By Brian Keogh

Padraig Harrington handed back the Claret Jug at Royal Birkdale yesterday and immediately made plans to tuck it back into his hand luggage on Sunday night.

The Dubliner, 36, knows how close he came to becoming another Open clown at Carnoustie last year when he survived a final hole meltdown and dodged a bullet from Sergio Garcia before winning in sudden-death.

And after enjoying his year as Open champion and travelling the world with the Claret Jug in a large metal box, he has no intention of handing it over without a fight.

In fact, he’s so determined to do the double that he’s told the R&A to get a smaller travel case for the trophy so he can take on the plane with him for another year!

Beaming, Harrington said: “I handed the trophy back today and made the point that I could do with a smaller box so you could travel with it better on airplanes. You can’t take the current one onto a plane because the box is too big.

“Hopefully, when I get it back on Sunday night it’ll be in a little tighter box so I can bring it with me everywhere.”

Harrington had his tongue firmly wedged in his cheek, but he insisted that he hasn’t turned up at Birkdale to put up a solid defence and settle for second best.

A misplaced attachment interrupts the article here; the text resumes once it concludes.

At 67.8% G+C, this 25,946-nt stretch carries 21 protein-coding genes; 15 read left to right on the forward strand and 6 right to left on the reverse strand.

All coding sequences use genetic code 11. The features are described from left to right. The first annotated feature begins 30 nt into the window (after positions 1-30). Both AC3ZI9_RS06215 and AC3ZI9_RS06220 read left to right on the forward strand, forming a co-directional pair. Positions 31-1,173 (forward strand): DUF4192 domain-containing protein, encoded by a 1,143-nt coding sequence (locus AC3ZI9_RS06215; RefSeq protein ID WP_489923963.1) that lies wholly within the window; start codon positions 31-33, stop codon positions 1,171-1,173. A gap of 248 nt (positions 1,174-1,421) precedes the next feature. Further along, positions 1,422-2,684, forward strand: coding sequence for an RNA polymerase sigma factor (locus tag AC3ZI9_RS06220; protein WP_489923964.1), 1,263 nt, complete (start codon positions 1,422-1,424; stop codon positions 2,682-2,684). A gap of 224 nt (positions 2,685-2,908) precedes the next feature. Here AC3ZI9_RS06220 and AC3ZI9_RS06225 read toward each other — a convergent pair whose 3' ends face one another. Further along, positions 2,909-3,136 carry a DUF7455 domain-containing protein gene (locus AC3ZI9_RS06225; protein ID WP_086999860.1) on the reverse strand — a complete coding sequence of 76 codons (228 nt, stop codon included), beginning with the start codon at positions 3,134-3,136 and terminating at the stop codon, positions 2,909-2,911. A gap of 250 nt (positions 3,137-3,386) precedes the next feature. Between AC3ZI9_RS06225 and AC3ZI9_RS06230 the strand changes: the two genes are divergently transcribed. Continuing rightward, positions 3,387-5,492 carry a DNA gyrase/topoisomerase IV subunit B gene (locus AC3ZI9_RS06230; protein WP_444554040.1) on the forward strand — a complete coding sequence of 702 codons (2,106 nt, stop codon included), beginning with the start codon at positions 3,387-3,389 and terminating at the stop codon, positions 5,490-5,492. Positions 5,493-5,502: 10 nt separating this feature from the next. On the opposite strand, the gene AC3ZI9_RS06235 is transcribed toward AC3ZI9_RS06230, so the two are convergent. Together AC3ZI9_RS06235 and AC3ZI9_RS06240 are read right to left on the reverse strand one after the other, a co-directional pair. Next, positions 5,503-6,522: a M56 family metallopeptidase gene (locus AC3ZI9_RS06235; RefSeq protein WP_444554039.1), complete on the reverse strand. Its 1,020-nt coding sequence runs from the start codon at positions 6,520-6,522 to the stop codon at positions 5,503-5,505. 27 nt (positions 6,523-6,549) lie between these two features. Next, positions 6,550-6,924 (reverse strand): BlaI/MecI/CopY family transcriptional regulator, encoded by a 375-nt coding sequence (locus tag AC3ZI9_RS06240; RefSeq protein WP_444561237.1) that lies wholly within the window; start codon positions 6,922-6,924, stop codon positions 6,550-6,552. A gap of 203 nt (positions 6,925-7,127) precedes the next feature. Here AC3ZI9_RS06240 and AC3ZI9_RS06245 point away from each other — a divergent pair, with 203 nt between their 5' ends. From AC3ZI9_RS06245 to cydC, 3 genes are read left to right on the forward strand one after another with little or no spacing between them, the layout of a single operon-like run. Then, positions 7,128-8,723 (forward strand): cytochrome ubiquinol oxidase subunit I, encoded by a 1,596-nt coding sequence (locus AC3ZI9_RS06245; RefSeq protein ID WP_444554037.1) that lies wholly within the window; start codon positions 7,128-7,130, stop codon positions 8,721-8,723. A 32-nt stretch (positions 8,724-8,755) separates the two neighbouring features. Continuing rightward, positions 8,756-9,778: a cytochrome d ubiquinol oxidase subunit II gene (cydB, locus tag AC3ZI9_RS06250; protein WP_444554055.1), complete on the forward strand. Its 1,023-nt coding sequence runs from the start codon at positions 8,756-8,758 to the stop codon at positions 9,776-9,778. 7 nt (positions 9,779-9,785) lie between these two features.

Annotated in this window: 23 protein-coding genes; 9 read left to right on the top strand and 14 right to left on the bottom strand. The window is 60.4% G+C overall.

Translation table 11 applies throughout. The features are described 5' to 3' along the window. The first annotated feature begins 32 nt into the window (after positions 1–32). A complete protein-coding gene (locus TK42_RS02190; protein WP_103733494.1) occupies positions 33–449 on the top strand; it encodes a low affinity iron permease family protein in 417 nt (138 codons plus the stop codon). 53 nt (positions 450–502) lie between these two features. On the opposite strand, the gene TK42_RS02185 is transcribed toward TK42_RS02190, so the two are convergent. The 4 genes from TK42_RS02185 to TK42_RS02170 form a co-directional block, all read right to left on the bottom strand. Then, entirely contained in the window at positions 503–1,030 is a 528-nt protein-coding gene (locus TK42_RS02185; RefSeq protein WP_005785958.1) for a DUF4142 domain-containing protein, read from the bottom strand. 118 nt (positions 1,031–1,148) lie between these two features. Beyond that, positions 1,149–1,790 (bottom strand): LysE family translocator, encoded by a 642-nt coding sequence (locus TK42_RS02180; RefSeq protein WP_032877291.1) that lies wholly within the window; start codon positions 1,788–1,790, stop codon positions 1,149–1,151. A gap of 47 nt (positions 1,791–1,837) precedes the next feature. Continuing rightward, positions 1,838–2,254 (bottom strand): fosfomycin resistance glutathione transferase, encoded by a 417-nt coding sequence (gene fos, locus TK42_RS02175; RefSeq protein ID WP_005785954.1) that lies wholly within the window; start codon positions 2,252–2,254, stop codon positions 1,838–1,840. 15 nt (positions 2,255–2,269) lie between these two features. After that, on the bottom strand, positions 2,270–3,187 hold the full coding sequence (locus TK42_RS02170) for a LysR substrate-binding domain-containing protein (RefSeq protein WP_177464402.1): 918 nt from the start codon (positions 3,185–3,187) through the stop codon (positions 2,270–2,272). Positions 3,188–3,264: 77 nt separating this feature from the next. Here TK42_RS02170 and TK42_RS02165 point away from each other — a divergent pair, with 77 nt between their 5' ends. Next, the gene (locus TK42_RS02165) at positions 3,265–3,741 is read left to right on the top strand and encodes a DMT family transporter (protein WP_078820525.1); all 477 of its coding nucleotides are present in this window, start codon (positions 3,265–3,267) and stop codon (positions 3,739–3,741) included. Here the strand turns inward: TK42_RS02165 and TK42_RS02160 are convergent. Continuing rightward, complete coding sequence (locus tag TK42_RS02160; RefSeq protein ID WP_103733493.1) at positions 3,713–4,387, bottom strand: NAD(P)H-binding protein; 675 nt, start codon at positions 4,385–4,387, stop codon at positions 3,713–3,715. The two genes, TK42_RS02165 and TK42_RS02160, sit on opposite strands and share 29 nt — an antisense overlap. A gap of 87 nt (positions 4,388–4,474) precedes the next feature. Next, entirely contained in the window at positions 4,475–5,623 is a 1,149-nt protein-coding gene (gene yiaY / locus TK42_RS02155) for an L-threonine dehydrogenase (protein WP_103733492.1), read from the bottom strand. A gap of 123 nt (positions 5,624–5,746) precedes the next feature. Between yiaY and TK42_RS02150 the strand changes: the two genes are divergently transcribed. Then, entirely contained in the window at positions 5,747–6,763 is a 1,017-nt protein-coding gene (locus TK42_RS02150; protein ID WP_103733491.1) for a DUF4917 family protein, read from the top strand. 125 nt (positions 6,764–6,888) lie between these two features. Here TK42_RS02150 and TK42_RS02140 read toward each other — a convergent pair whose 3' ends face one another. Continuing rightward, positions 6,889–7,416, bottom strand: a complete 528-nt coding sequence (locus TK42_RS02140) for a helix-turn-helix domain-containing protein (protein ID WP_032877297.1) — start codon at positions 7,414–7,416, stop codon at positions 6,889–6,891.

With 30 career second places so far, he said: “I wouldn't take it. I'd try to have my chances of winning the 2008 Open. I have to separate this event and play it as any major and get my preparation right and try not to be distracted by being defending champion.”

The line between winning and losing is very fine and Harrington is aware of what he calls “the twin imposters” of success and failure, explaining: "When you win, you're put on a pedestal and when you don't win, it's very easy to be cut down at the knees. To be honest, there's not much difference.

“A player has to keep doing his thing and endeavour to play every event the same, not necessarily focusing on results. Most players have to focus on what they're doing and assume that the results will follow.

“That is the only way you can tackle a loss and that is the only way you should tackle a win too. You can enjoy winning, but you have to realise there isn't much between winning and losing.

“What separates players who win from the others is you've got to want to put yourself on the line. You've got to put your neck out there and sometimes it will get chopped off. You're going to mess up. Some players don't like that feeling."

Spaniard Garcia bawled his eyes out in the locker room last year and confessed that he couldn't sleep on Sunday night.

But Harrington is sure that the Spaniard will be back again looking for Major glory - just like every other great champion the game has produced.

He said: "It couldn't have been an enjoyable experience for Sergio last year, but I'm sure he'd be very happy to be in the same situation again this year and have another go at it.

“That's the difference between being a winner and forever not having a chance. You've got to put yourself in the position.

“You can look foolish, but if you give yourself enough opportunities in that position you'll be more comfortable and you'll succeed more often than not.”